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The Globe and Mail

Starbucks sued for firing dwarf from barista job

The U.S. government is suing Starbucks Corp. , saying the coffee company fired a barista in El Paso, Tex., because she is a dwarf.

When the employee asked for a stool or small stepladder to perform her job, Starbucks denied the request and fired her that same day, claiming that she could be a danger to customers and workers, according to the U.S. Equal Employment Opportunity Commission.

The commission, which filed the lawsuit on Monday, said that Starbucks violated federal law by denying a reasonable accommodation to the employee, who was hired in July 2009 and was fired after three days of training.

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"Starbucks has become a virtual icon of modern American culture, appealing to an incredibly diverse customer base," Robert Canino, a commission lawyer in Dallas, said in a statement. "We'd hope that when considering hiring a person with a disability, Starbucks would choose to enhance its brand with the mark of equal opportunity and access."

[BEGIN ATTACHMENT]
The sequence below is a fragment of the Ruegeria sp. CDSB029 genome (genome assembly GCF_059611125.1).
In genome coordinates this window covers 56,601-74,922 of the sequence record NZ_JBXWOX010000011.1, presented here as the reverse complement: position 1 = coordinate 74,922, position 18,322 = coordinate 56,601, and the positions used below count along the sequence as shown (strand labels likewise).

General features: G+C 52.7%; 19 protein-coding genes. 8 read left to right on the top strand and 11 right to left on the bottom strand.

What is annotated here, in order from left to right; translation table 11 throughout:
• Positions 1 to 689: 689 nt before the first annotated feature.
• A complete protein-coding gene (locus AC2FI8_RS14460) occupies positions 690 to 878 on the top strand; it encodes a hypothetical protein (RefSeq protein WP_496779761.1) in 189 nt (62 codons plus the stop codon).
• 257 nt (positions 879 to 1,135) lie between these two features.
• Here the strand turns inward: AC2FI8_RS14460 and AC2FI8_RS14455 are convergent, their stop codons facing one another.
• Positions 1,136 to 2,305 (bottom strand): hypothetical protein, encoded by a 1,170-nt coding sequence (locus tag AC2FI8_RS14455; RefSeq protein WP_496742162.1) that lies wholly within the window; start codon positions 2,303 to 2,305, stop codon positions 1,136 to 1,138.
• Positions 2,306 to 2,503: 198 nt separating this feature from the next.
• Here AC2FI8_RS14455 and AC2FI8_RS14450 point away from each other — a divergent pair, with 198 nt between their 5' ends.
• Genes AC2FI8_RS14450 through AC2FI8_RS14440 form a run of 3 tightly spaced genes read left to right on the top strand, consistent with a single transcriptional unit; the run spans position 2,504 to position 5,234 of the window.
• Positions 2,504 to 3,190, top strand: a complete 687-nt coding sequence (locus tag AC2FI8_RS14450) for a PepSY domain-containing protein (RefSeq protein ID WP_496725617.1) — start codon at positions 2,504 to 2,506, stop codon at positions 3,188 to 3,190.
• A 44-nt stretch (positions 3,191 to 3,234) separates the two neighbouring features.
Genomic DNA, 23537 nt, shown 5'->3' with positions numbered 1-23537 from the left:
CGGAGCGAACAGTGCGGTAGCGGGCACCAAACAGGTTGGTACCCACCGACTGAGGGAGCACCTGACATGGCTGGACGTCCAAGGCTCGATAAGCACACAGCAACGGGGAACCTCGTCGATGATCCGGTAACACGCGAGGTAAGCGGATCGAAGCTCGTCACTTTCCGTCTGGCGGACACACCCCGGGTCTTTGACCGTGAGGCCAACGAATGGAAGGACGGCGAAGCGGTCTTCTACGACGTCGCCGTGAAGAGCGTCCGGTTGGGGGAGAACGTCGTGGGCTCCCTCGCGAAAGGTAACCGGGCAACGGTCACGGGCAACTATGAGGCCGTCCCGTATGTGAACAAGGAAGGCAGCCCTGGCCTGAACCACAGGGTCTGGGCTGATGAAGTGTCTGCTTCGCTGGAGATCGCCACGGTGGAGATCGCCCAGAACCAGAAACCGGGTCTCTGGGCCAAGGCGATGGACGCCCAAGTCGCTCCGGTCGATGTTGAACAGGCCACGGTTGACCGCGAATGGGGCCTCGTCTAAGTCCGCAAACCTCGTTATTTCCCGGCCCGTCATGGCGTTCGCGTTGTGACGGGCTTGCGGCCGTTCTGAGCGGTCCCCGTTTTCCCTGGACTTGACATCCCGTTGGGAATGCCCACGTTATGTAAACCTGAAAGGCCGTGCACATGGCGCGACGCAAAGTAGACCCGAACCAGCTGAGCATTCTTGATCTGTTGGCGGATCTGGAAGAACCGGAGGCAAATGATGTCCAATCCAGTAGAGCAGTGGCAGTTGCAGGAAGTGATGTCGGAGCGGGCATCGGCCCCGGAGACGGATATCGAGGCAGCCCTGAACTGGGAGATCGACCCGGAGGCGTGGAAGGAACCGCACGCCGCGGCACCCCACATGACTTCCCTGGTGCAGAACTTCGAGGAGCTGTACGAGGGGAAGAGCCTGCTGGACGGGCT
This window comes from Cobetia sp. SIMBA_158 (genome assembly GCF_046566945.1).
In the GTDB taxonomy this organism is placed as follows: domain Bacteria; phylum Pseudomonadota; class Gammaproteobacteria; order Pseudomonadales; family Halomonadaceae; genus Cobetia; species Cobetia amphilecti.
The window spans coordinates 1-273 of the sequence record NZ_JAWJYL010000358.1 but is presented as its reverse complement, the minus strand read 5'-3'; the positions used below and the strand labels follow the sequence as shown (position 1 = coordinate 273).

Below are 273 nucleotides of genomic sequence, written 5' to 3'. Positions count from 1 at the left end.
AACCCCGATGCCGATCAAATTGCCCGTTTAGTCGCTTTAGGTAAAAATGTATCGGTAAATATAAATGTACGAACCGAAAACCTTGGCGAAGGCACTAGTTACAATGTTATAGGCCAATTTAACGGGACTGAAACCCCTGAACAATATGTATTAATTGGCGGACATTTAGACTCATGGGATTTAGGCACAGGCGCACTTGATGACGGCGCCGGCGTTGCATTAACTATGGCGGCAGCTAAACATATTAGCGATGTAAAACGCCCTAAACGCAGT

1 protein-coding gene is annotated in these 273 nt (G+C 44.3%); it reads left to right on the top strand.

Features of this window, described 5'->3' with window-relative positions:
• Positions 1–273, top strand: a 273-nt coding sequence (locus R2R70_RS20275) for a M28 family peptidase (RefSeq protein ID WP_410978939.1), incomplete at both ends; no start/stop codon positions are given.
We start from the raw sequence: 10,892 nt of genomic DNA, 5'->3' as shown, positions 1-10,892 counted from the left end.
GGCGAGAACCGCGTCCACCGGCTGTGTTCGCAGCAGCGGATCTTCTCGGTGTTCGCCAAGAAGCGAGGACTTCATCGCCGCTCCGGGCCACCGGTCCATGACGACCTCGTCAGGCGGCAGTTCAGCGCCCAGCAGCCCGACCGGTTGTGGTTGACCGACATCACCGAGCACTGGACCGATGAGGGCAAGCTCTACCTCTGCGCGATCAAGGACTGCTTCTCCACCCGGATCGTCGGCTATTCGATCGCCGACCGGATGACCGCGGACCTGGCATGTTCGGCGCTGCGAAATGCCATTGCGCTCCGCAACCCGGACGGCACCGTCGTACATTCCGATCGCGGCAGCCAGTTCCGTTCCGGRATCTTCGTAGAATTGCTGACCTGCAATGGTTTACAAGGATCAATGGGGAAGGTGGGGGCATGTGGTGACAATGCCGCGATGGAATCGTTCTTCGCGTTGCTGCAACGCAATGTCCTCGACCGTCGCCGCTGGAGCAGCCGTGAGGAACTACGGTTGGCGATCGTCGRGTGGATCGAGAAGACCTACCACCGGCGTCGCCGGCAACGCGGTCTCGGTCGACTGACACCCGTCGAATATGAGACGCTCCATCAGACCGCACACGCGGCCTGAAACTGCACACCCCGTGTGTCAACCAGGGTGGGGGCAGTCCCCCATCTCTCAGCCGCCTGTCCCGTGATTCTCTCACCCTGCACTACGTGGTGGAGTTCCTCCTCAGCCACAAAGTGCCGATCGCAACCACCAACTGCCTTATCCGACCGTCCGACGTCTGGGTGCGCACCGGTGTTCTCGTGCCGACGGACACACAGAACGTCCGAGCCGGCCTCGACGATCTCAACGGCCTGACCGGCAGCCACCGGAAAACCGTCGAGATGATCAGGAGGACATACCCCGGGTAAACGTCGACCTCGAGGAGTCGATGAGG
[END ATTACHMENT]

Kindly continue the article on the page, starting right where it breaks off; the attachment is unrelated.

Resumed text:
Stacey Krum, a spokeswoman for Starbucks, said the woman was hired on a trial basis and after three days the store manager decided that the work was too physically demanding for her to perform.

"Using the stool in that environment just wasn't a reasonable accommodation in that store," Ms. Krum said.

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